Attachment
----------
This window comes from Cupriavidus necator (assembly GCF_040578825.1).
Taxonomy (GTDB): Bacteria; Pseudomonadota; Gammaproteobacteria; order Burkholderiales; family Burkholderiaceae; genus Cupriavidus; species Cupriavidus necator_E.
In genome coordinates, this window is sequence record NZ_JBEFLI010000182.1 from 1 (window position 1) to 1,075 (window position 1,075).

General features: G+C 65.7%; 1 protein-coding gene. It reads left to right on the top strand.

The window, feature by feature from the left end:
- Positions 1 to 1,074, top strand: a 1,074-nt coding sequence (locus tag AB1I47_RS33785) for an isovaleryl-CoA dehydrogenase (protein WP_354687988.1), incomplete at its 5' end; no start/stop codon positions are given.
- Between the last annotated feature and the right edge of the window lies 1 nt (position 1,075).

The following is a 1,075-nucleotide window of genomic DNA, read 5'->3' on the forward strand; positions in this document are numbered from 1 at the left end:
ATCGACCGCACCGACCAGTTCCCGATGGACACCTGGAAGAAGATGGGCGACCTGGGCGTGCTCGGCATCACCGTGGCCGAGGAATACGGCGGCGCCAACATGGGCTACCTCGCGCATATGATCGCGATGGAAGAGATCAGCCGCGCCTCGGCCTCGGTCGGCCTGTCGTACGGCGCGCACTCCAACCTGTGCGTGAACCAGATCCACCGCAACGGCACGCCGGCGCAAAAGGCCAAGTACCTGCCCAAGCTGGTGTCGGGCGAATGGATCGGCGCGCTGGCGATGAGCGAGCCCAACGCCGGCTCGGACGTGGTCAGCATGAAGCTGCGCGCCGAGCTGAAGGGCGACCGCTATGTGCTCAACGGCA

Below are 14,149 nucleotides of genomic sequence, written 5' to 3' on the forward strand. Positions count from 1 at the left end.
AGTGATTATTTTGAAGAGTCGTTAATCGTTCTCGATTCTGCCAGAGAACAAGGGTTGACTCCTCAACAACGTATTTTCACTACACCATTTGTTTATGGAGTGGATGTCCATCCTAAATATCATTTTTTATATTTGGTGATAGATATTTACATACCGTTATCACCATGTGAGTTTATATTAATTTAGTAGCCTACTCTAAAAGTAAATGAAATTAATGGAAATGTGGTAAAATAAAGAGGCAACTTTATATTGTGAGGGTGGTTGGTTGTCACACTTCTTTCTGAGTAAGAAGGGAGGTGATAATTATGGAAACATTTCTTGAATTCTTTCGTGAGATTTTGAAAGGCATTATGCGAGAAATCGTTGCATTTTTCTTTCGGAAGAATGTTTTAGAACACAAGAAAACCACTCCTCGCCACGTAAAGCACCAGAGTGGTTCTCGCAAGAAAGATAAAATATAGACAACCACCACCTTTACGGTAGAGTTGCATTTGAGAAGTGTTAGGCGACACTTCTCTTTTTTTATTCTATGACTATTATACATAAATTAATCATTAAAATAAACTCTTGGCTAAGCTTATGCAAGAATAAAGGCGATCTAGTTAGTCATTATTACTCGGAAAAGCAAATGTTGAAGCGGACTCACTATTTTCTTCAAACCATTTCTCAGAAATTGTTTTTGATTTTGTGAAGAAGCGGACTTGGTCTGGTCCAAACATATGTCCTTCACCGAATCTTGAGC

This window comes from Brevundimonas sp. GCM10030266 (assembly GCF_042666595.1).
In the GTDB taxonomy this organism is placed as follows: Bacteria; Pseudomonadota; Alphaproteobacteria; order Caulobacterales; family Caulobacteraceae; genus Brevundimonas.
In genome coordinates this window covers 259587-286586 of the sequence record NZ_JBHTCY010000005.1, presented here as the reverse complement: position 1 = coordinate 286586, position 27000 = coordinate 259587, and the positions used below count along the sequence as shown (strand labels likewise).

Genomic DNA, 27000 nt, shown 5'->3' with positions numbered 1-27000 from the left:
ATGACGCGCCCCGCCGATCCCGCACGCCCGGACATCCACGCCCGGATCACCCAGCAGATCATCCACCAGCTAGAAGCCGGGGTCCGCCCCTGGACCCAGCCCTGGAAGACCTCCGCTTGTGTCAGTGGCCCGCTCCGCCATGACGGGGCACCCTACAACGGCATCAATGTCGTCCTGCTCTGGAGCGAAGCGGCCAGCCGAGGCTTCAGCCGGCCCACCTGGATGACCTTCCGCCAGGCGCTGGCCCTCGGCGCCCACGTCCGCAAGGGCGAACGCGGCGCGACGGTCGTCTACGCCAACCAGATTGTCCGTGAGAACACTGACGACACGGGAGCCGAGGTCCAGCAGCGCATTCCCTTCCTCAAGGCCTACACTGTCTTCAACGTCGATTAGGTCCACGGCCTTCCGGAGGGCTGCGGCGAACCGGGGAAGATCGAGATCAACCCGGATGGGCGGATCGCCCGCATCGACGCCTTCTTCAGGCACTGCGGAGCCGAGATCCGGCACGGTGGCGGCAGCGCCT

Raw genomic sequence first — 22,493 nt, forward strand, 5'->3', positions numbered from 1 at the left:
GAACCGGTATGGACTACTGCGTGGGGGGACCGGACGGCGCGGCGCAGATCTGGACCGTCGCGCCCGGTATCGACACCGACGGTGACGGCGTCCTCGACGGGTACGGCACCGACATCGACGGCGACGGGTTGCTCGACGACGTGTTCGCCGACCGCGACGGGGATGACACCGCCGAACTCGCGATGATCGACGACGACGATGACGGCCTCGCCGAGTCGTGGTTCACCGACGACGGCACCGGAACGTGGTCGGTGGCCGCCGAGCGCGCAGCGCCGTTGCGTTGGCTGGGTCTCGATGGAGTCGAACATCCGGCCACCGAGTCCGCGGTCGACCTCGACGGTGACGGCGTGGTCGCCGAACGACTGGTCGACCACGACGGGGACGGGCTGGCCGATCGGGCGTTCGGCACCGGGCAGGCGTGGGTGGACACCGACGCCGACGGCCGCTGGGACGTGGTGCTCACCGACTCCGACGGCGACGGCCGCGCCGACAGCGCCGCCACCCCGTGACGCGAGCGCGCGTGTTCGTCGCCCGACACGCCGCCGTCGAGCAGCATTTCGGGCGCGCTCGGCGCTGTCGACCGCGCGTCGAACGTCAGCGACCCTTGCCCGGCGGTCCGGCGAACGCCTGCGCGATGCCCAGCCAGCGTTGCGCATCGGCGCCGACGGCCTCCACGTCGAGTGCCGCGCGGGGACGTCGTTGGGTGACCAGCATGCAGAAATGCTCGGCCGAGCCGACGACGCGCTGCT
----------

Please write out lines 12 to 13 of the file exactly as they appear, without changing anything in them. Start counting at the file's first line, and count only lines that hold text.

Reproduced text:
This window comes from Brevundimonas sp. GCM10030266 (assembly GCF_042666595.1).
In the GTDB taxonomy this organism is placed as follows: Bacteria; Pseudomonadota; Alphaproteobacteria; order Caulobacterales; family Caulobacteraceae; genus Brevundimonas.